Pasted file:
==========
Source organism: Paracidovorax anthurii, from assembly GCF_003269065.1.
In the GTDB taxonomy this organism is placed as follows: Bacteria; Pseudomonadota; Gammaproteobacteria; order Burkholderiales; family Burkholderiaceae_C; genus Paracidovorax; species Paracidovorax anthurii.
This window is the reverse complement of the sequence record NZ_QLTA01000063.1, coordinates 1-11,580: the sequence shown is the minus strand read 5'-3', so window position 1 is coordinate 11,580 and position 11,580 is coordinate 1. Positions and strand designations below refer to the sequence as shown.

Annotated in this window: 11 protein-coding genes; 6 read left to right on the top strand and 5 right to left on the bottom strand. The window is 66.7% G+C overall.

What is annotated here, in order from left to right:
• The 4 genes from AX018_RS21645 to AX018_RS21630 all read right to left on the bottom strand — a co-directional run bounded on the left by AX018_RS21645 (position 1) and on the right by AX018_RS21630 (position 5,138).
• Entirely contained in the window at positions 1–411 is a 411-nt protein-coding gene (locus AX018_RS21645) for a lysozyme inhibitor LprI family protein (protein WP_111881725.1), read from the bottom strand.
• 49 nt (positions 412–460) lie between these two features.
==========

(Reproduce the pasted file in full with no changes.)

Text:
Source organism: Paracidovorax anthurii, from assembly GCF_003269065.1.
In the GTDB taxonomy this organism is placed as follows: Bacteria; Pseudomonadota; Gammaproteobacteria; order Burkholderiales; family Burkholderiaceae_C; genus Paracidovorax; species Paracidovorax anthurii.
This window is the reverse complement of the sequence record NZ_QLTA01000063.1, coordinates 1-11,580: the sequence shown is the minus strand read 5'-3', so window position 1 is coordinate 11,580 and position 11,580 is coordinate 1. Positions and strand designations below refer to the sequence as shown.

Annotated in this window: 11 protein-coding genes; 6 read left to right on the top strand and 5 right to left on the bottom strand. The window is 66.7% G+C overall.

What is annotated here, in order from left to right:
• The 4 genes from AX018_RS21645 to AX018_RS21630 all read right to left on the bottom strand — a co-directional run bounded on the left by AX018_RS21645 (position 1) and on the right by AX018_RS21630 (position 5,138).
• Entirely contained in the window at positions 1–411 is a 411-nt protein-coding gene (locus AX018_RS21645) for a lysozyme inhibitor LprI family protein (protein WP_111881725.1), read from the bottom strand.
• 49 nt (positions 412–460) lie between these two features.